Christians in a Secular World

Christians in a Secular World: The Canadian Experience

Copyright Date: 2004
Pages: 264
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  • Book Info
    Christians in a Secular World
    Book Description:

    Bowen also assesses the role of religion in public education, the financial liability of Canada's churches for abuse suffered by Aboriginals in residential schools, the status of women clergy in Protestant churches, and the debates over abortion and gay and lesbian marriage. He takes issue with those who claim that on-going widespread involvement in various privatized forms of religiousness indicates that religion is changing rather than declining. The book concludes with an assessment of the major challenges that Christian churches in Canada confront today.

    eISBN: 978-0-7735-7194-5
    Subjects: Religion

Table of Contents

  1. Front Matter
    (pp. i-v)
  2. Table of Contents
    (pp. vi-2)
  3. 1 Secularization and Its Discontents: Theoretical and Historical Preliminaries
    (pp. 3-22)

    One central question shapes this book: Does religion really have any impact on the daily lives of people in our modern world? To refine the matter a little further, does religiousness or its lack appreciably affect the beliefs, values, and behaviours of Canadians? Are our overall levels of well-being and our basic outlook on life affected by how religious we are and by what kind of religion we embrace? Does religion have much influence on how we relate to each other in the intimate sphere of family and friends? Does how religious we are have any discernible impact on how...

  4. 2 Religious Demography of Canadians
    (pp. 23-65)

    How many Canadians today are still involved in a religious group or faith community? Are the religiously involved still shrinking in number, or are there signs of a resurgent spirituality that may save them from future extinction? What kinds of faith group now hold the allegiance of the religiously involved? Are there any religious bodies that are thriving and growing? Which ones are in most serious trouble? Does the amount and form of religious involvement vary across Canada’s diverse regions? What kinds of Canadians are most involved in church or faith groups? Is their social background or profile very different...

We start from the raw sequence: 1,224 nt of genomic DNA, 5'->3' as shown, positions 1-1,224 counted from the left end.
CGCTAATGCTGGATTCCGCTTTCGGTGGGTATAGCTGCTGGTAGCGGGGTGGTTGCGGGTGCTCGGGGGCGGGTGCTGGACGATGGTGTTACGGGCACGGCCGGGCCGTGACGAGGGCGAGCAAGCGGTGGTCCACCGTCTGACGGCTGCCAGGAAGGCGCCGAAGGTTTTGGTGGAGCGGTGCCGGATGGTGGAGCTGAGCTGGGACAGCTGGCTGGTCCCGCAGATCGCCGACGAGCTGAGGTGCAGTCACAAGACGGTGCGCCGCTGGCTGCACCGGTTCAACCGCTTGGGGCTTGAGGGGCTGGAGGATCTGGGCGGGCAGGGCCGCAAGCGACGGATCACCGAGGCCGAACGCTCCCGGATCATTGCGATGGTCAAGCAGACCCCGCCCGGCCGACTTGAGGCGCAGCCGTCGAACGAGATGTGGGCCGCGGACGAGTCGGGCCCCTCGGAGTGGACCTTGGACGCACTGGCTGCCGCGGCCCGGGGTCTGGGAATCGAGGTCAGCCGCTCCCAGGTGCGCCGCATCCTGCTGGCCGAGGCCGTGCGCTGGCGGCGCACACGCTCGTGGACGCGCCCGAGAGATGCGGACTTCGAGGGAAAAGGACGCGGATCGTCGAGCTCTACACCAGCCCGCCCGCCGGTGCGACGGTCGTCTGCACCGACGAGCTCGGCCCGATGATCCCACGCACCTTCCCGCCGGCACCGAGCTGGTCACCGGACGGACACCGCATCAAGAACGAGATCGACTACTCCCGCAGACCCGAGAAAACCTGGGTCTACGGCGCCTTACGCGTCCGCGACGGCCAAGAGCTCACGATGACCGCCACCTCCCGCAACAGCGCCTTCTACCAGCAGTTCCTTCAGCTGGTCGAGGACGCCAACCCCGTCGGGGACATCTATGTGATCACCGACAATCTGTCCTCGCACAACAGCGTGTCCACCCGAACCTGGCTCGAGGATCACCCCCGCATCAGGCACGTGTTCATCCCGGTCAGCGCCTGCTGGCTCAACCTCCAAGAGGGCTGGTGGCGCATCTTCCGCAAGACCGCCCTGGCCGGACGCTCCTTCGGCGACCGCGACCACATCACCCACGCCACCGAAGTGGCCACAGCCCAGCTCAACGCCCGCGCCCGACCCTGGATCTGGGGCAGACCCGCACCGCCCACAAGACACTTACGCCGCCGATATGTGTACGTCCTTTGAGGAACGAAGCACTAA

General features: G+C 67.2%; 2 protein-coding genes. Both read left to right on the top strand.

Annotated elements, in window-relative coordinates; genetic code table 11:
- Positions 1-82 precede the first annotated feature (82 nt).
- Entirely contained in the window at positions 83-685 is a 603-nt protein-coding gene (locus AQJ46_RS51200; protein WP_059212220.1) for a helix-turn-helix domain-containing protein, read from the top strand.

5. 3 The Religious Individual: Well-Being and Personal Values
    (pp. 66-100)

    My sociological background inclines me to focus on how people think and behave in their relationships with others. This concern is pursued in all other chapters, but it seems appropriate to start any analysis of religiosity’s impact on Canadians by looking at whether the psychological state of Canadians is affected by how religious they are. Let me be clear that the answers to this question depends on what Canadians say is their psychological state – and not on some independent assessment of it. Besides the possibility that some may be lying for a host of obvious reasons, one could reasonably...

  6. 4 Intimate Relations: Sex, Marriage, Family, and Friends
    (pp. 101-139)